- Arts and Design
Nikon Macro Lens: Great Close-Ups
Ever since getting hooked on photography a couple of years ago, I've been fascinated seeing subjects up close. That hasn't meant coming up to people and taking their photos from 3 feet away. No, my subjects are living in another little world normally right out of sight.
With one of my very favorite photographic gadgets, a macro lens (Nikon calls them Micro lenses), I'm able to see and photograph things in minute detail. Whether these subjects are flowers, insects or just abstracts, I am getting down to nature in a big way with this amazingly specialized camera lens.
What's so fancy about a macro/micro lens?
- This type of lens is referred to as a prime lens, meaning that its focal length is fixed, unlike a zoom or telephoto lens which have a variable focal length.
- Superior glass is used in the optics, and the lenses are heavier than non prime lenses.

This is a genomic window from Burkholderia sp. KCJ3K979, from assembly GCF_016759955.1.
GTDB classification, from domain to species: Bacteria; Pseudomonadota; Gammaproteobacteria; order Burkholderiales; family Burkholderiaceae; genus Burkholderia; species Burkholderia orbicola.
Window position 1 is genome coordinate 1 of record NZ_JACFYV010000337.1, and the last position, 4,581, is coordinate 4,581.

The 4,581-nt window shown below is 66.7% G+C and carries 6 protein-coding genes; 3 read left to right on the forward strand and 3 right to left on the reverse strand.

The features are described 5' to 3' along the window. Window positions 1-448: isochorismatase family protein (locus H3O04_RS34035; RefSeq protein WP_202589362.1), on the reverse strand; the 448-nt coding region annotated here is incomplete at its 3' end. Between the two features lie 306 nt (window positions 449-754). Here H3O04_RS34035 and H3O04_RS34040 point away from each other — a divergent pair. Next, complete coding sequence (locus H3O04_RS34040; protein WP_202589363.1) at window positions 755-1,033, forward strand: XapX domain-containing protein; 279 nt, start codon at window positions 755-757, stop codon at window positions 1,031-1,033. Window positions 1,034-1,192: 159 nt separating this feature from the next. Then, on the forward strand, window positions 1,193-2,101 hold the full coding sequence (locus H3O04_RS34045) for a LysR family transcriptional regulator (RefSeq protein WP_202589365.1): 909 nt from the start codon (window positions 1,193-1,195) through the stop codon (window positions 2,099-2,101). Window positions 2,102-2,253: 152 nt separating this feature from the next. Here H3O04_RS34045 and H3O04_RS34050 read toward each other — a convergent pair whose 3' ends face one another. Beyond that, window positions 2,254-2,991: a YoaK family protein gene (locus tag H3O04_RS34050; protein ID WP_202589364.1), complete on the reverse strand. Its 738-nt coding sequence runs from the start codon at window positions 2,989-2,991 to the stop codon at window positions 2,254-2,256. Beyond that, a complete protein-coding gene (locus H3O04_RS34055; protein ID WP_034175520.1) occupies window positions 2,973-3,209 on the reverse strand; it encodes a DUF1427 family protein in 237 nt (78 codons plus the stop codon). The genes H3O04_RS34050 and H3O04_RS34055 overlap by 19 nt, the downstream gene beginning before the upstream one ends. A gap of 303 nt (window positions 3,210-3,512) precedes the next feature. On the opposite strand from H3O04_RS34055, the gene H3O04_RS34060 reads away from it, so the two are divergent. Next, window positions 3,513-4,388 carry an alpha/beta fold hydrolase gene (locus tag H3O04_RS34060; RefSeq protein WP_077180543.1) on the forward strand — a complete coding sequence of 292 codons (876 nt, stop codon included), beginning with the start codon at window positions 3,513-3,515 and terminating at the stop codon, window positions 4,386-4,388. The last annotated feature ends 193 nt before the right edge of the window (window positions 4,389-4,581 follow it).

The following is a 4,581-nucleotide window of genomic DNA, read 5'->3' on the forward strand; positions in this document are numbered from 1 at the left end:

- Normally they'll have a larger maximum aperture enabling low light and shallow depth of field photography.
There are many more things that make a macro lens desirable to any type of photographer, so we'll get into those in time. If you don't have a dedicated close up lens or you have a point-and-shoot camera, don't despair as most small cameras will have a dedicated setting on the dial (usually an image of a flower) for close ups.
Why a macro lens is worth it
Prime lenses are more expensive than telephoto or zoom lenses, but what you get in return is a lens that can do a host of things most others can't. The image quality is exceptional, combined with a fast, maximum aperture of f2.8 and a 1:1 reproduction ratio meaning that this 105mm certainly delivers on all counts.
It comes with VR (vibration reduction) or image stabilization and SWM (silent wave motor) for smooth focusing making this particular model of lens one of the best available.
With my dream lens, I'm able to appreciate our beautiful world in ways many people don't know about, and I'm often told that I talk to the insects! Well, why wouldn't I? I'm only a few inches away from them and believe it or not, they do communicate back, responding to a shutter click with a nod of the head (a head that may only be a little bigger than a pin head!). Whether I do, is another matter!
Great lens, great quality, great images, great gift and great fun!